Pictures speak louder than words, so below is a quick tutorial on how to get an off-the-shelf TomyTec Japanese Shop Building lit with LED lighting. In total, this building received 6 LEDs; lantern, side-door, top floor (x2), bottom floor (x2).
Interior Lighting + Side Door
The trickiest part of this installation was the lantern that hangs out the front. I actually sliced it in half and bored out the middle to fit an LED inside. I also trimmed down the LED with a file to get it to fit a little more easily. This was done with my pocket-knife and I stopped when I felt it grinding metal. :)
Note that I borrowed ideas from this blog and I strongly recommend you check out the work the author has done on their layout!
And finally, everything is wired up. You can see the huge hole I accidently drilled in the side of the shop... luckily the lantern covers it over pretty well.
I'd previously bulk purchased a large amount of LEDs from LED-Switch with the intent to light up my entire model railway. I'd already bought a few of the MAX7219 ICs, which control up to 64 LEDs each, and knew how to control these via the Arduino. My article on the IC and using it was here.
Anyway, streetlights were high on the agenda, as they exist in every town in Japan and, based on a very simple idea, weren't going to be too hard to make. Following are the steps involved with creating the street lights that have been visible in my prior articles.
- 0.25mm Copper winding wire (or as thin as possible.)
- 1.6mm LEDs White/Yellow (as available here)
- Metal tubing for the main pole. (I used '3/64 x .006' brass tubing)
- Soldering iron
Firstly, cut the pole to your desired length. I have to admit here that I never once measured any of the poles and just prototyped one against a reference (in this case it was a standard Greenmax building) and then made them all the same size. Make sure you take in to account where you will bend the pole and how much extra length will be required. Use a file to smoothen out the ends so that you don't damage the winding wire when fed through.
Once you have the poles made, simply cut the leads of the LED right down and solder one end to the pole itself. Finally, if you haven't already, feed the wire through the pole and tin one end (melt it with a little bit of solder to strip away the insulation.) Once done, trim away any excess tinned lead and then solder it to the other lead of the LED.
Note that the final version there was the best I'd made. I'd trimmed the LEDs right down after folding one leg over the top and used a very small amount of solder.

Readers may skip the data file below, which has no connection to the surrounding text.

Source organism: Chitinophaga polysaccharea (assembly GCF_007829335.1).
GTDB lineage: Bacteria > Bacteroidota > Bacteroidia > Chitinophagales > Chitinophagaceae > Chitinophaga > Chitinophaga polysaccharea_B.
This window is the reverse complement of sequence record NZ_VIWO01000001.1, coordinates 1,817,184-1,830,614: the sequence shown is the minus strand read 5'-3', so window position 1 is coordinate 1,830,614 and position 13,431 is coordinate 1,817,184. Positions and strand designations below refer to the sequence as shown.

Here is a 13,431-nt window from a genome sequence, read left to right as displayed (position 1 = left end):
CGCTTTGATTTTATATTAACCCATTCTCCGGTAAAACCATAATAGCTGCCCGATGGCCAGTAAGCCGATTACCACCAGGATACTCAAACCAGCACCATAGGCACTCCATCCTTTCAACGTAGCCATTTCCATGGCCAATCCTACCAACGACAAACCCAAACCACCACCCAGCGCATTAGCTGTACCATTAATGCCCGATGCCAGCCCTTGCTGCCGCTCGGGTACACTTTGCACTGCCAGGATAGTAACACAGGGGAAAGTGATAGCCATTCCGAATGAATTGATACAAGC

The only thing these really require now is some form of cover/compartment/housing for the bulb to live in. Currently, with a big enough blob of paint, I can get the ends to look round-ish enough to look acceptable and I'm happy with this. But any comments/suggestions for an off-the-shelf product that might have the right shape to cover the ends are welcome!
I'd also bought red, yellow and green LEDs and found that they had fit into the Greenmax Signals. I haven't gotten around to finishing them, but I will post another article once done.
Meanwhile, in my previous post, I also added both a red and blue LED to a Bachmann N-Scale Signal. I actually cut it off its usual pole/base and mounted them as shunting signals. See the pictures. I'll post a more detailed explanation along with the other signals once finished.
So, something that was just meant to turn into a test layout has now become one of my greatest creations... It's not much as yet, but the scenery and electronics involved is a lot more complex than I thought I would ever create and I'm really glad as to how it's coming along.
Here's a gallery of the initial track plan I intended on using and then 3 evolutions of it. The final layout is not actually listed there. You can see that it started as a single level basic loop, with options for expansion. As I realised the time required for building just this module, I decided to do away with the extension options (although things can always change) and then added a second level. This was just to be a ridge down the middle of the board, but it now has transformed into 1/4 of the overall surface area. A town has now grown on top and a nice siding for single-car vehicles.
Underneath the board is a birds-nest of wiring for all the tricks I've tried with the Arduino (see all the previous posts...) and I'll show you this in a later post.
For now, just check out the photos and I'll get back with more information as I create it. I'm currently working on street lights for the top town and also automation of the points. I've been through around 5 iterations for the control circuit for the points and damaged quite a few TomyTec FineTrack Points in the process. Not fun.
Meanwhile, I also need to learn nighttime photography :)
More to come as I light up all of the houses; although one is already lit!